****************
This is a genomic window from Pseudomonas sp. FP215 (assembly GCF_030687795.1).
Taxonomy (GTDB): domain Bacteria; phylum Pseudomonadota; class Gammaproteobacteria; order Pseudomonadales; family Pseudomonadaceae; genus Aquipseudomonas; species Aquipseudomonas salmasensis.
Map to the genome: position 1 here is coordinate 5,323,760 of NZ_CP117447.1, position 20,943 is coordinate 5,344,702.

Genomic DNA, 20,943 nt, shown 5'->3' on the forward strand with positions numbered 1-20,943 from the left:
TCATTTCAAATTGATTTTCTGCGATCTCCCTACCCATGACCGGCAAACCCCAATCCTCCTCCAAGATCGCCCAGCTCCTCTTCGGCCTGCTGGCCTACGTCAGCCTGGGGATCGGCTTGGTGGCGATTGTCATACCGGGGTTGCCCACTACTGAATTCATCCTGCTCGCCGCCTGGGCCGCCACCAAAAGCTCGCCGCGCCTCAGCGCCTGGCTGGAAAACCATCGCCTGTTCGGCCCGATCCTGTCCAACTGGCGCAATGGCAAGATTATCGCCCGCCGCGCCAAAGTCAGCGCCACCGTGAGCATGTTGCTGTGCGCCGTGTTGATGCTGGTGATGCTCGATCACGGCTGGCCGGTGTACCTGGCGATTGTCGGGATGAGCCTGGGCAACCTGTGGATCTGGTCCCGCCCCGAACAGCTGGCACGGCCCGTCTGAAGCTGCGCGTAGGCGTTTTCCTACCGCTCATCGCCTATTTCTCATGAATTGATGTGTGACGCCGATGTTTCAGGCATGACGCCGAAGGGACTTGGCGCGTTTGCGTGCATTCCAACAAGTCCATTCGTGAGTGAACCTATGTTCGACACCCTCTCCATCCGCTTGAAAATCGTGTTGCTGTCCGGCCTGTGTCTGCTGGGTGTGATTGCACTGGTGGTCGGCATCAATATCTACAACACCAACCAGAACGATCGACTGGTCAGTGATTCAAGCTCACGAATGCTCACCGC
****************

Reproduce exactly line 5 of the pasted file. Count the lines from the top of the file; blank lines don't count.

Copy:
TCATTTCAAATTGATTTTCTGCGATCTCCCTACCCATGACCGGCAAACCCCAATCCTCCTCCAAGATCGCCCAGCTCCTCTTCGGCCTGCTGGCCTACGTCAGCCTGGGGATCGGCTTGGTGGCGATTGTCATACCGGGGTTGCCCACTACTGAATTCATCCTGCTCGCCGCCTGGGCCGCCACCAAAAGCTCGCCGCGCCTCAGCGCCTGGCTGGAAAACCATCGCCTGTTCGGCCCGATCCTGTCCAACTGGCGCAATGGCAAGATTATCGCCCGCCGCGCCAAAGTCAGCGCCACCGTGAGCATGTTGCTGTGCGCCGTGTTGATGCTGGTGATGCTCGATCACGGCTGGCCGGTGTACCTGGCGATTGTCGGGATGAGCCTGGGCAACCTGTGGATCTGGTCCCGCCCCGAACAGCTGGCACGGCCCGTCTGAAGCTGCGCGTAGGCGTTTTCCTACCGCTCATCGCCTATTTCTCATGAATTGATGTGTGACGCCGATGTTTCAGGCATGACGCCGAAGGGACTTGGCGCGTTTGCGTGCATTCCAACAAGTCCATTCGTGAGTGAACCTATGTTCGACACCCTCTCCATCCGCTTGAAAATCGTGTTGCTGTCCGGCCTGTGTCTGCTGGGTGTGATTGCACTGGTGGTCGGCATCAATATCTACAACACCAACCAGAACGATCGACTGGTCAGTGATTCAAGCTCACGAATGCTCACCGC